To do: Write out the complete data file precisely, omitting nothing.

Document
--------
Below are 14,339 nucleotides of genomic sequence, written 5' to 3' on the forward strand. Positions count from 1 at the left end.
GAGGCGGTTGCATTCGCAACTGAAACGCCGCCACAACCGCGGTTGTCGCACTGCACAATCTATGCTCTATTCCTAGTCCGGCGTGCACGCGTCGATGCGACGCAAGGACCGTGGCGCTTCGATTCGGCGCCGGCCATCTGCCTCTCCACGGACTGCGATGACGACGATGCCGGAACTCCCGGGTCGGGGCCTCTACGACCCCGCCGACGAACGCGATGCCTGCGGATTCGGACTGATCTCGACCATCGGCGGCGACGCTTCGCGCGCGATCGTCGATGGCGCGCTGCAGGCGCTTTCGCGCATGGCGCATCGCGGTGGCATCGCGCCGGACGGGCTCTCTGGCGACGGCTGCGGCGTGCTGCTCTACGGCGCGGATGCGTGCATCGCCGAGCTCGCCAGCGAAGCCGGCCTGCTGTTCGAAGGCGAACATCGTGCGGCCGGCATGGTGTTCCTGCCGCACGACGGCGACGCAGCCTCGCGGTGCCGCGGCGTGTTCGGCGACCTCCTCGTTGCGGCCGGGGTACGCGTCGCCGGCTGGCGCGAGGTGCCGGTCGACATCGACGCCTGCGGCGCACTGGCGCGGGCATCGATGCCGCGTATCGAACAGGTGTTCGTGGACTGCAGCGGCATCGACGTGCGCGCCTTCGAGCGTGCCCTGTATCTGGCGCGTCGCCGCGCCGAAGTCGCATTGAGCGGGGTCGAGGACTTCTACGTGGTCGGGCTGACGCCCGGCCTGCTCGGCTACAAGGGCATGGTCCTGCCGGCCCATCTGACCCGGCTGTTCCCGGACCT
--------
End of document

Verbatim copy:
Below are 14,339 nucleotides of genomic sequence, written 5' to 3' on the forward strand. Positions count from 1 at the left end.
GAGGCGGTTGCATTCGCAACTGAAACGCCGCCACAACCGCGGTTGTCGCACTGCACAATCTATGCTCTATTCCTAGTCCGGCGTGCACGCGTCGATGCGACGCAAGGACCGTGGCGCTTCGATTCGGCGCCGGCCATCTGCCTCTCCACGGACTGCGATGACGACGATGCCGGAACTCCCGGGTCGGGGCCTCTACGACCCCGCCGACGAACGCGATGCCTGCGGATTCGGACTGATCTCGACCATCGGCGGCGACGCTTCGCGCGCGATCGTCGATGGCGCGCTGCAGGCGCTTTCGCGCATGGCGCATCGCGGTGGCATCGCGCCGGACGGGCTCTCTGGCGACGGCTGCGGCGTGCTGCTCTACGGCGCGGATGCGTGCATCGCCGAGCTCGCCAGCGAAGCCGGCCTGCTGTTCGAAGGCGAACATCGTGCGGCCGGCATGGTGTTCCTGCCGCACGACGGCGACGCAGCCTCGCGGTGCCGCGGCGTGTTCGGCGACCTCCTCGTTGCGGCCGGGGTACGCGTCGCCGGCTGGCGCGAGGTGCCGGTCGACATCGACGCCTGCGGCGCACTGGCGCGGGCATCGATGCCGCGTATCGAACAGGTGTTCGTGGACTGCAGCGGCATCGACGTGCGCGCCTTCGAGCGTGCCCTGTATCTGGCGCGTCGCCGCGCCGAAGTCGCATTGAGCGGGGTCGAGGACTTCTACGTGGTCGGGCTGACGCCCGGCCTGCTCGGCTACAAGGGCATGGTCCTGCCGGCCCATCTGACCCGGCTGTTCCCGGACCT